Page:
A&E » Arts

Anxious trees and butterscotch skies

David Langevin’s latest collection sticks up for the forest underdog



Who: David Langevin — Evening Skies

Where: Adele Campbell Fine Art Gallery

When: Saturday, March 19, 5-9 p.m.

The Adele Campbell Fine Art Gallery welcomes back painter David Langevin this Saturday evening with a new collection of oil and acrylic works compiled under the title Evening Skies.

This year marks the artist’s 10 th anniversary with Adele Campbell. In that time, Whistler gallery gazers have fallen head over heels in love with Langevin.

His rugged wilderness landscapes are popular, but even more so are his world-weary tree portraits on backgrounds as warm as melted butter. In the case of two specific works from Evening Skies – on backgrounds of "caramel", and of "butterscotch."

The world may be sweet but Langevin’s trees can be endearingly sour.

It’s not the proud Ansel Adams-esque poster children that capture the painter’s imagination. Rather it’s the downtrodden of the forest, the droopy-branched, the crooked. Hypothetically represented by Hollywood casting, Langevin’s subjects are more Steve Buscemi than Brad Pitt.

Langevin has delved even further into tree empathy with his latest crop of paintings, capturing his subjects in all their scraggly beauty and giving voice to their concerns through titles such as I think I’m Losing Weight and Do You Still Need Me?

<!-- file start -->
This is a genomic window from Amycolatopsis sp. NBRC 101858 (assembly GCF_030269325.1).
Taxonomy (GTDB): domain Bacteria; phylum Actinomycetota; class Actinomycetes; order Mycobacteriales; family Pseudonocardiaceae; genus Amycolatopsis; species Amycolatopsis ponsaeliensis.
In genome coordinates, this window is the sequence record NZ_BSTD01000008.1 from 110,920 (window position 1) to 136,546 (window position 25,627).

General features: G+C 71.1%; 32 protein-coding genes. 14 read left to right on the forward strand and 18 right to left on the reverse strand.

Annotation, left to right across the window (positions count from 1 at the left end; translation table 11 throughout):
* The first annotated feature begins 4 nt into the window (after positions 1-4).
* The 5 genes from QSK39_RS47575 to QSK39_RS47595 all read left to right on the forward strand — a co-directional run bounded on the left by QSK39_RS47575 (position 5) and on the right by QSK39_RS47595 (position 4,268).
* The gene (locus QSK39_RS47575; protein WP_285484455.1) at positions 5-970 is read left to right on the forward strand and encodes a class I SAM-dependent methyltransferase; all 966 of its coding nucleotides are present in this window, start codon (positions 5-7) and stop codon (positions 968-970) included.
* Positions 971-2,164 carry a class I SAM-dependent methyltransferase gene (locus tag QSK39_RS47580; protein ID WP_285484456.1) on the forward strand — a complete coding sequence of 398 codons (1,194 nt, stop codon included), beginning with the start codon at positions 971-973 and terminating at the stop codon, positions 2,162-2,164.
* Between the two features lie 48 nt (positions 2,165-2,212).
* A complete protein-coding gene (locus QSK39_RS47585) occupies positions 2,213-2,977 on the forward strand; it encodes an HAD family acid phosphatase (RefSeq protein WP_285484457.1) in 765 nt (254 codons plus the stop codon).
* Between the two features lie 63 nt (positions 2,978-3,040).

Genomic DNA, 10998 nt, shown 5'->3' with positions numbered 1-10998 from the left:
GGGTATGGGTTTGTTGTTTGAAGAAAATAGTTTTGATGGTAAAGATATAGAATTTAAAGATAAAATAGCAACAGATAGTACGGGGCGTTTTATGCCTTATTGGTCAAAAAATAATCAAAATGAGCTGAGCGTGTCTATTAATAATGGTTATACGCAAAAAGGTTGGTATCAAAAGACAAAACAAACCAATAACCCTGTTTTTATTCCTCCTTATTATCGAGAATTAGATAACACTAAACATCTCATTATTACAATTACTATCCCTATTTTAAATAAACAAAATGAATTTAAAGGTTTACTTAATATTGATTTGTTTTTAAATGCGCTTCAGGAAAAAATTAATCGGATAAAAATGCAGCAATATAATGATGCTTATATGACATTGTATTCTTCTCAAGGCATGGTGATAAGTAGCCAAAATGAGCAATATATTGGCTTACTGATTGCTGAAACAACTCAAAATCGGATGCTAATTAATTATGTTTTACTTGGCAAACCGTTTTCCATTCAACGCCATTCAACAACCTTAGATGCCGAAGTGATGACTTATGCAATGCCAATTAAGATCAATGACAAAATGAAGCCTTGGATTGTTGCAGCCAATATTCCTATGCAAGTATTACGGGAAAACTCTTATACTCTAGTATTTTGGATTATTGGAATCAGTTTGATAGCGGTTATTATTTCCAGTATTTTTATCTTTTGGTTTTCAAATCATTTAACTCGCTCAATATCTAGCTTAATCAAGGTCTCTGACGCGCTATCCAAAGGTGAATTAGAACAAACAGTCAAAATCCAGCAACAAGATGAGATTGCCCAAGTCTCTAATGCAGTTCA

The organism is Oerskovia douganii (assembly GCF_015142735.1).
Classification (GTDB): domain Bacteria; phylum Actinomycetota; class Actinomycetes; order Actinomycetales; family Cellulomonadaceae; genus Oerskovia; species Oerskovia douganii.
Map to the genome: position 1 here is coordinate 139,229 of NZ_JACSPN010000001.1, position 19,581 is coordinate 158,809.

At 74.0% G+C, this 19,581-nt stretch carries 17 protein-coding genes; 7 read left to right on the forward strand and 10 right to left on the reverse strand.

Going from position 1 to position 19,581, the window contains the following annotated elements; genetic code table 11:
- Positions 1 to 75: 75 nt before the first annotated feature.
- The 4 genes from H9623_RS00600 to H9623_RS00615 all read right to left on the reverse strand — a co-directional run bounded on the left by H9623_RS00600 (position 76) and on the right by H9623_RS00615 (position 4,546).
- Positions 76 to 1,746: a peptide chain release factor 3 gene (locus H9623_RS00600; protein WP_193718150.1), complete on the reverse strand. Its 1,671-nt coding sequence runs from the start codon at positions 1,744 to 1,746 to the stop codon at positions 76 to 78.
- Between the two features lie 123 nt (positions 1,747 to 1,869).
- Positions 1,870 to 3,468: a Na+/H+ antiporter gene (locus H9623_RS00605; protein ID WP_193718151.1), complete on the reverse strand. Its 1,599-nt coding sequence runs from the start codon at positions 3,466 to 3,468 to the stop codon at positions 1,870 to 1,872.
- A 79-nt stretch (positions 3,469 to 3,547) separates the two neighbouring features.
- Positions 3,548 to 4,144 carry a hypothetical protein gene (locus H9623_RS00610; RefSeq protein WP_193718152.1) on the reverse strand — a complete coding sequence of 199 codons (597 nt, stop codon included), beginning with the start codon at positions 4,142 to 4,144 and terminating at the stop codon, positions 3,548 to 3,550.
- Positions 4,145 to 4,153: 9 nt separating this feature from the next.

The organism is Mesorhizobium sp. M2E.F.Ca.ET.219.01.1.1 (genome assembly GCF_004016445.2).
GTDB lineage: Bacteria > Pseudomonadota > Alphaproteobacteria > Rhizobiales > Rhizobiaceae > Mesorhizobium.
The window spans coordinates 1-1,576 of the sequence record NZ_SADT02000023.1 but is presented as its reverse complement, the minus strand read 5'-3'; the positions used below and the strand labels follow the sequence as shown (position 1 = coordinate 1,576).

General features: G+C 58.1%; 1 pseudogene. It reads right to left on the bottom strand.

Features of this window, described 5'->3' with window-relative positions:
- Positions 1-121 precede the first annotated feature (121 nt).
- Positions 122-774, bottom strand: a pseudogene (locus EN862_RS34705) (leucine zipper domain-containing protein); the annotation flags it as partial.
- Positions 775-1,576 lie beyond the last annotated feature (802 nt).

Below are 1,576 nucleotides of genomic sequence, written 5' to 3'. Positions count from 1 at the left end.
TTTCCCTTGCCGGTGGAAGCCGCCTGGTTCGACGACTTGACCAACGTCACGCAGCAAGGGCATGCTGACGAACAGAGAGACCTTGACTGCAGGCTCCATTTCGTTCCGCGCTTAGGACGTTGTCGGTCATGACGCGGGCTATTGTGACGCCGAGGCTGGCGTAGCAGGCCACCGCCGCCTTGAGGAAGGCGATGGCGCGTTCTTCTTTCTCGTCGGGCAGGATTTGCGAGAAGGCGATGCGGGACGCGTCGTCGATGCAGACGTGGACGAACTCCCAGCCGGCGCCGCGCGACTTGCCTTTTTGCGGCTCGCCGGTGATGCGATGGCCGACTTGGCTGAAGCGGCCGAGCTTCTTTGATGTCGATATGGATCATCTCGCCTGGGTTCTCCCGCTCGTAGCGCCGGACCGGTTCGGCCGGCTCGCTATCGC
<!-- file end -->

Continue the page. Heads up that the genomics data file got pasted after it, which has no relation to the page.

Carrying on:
Langevin confirms his tree works are indeed becoming more and more animated. The title has become a handy tool of expression.

"I imagine what it’s feeling or what it’s doing in that situation – if it’s cold or if it’s lost too many branches. If it’s a coniferous tree crowded by deciduous trees and it feels trapped," he said.

"I’m into the underdog. I like to paint trees that have some character to them. The straight tall perfect tree that has even branches on both sides is not that interesting to paint. Usually the trees I end up painting, they’ve had a hard time of it."

A classically trained artist, Langevin left Eastern Canada 12 years ago, venturing west in search of hotter, dryer weather. He couldn’t have done any better in that regard than Kamloops, B.C. where he settled and currently maintains a studio.

Langevin will be in attendance at the reception for Evening Skies taking place in the gallery on Saturday, March 19, 5-9 p.m. The event will feature catering and live acoustic guitar by Whistler’s Josh Suhrheinrich. For more information call 604-938-0887.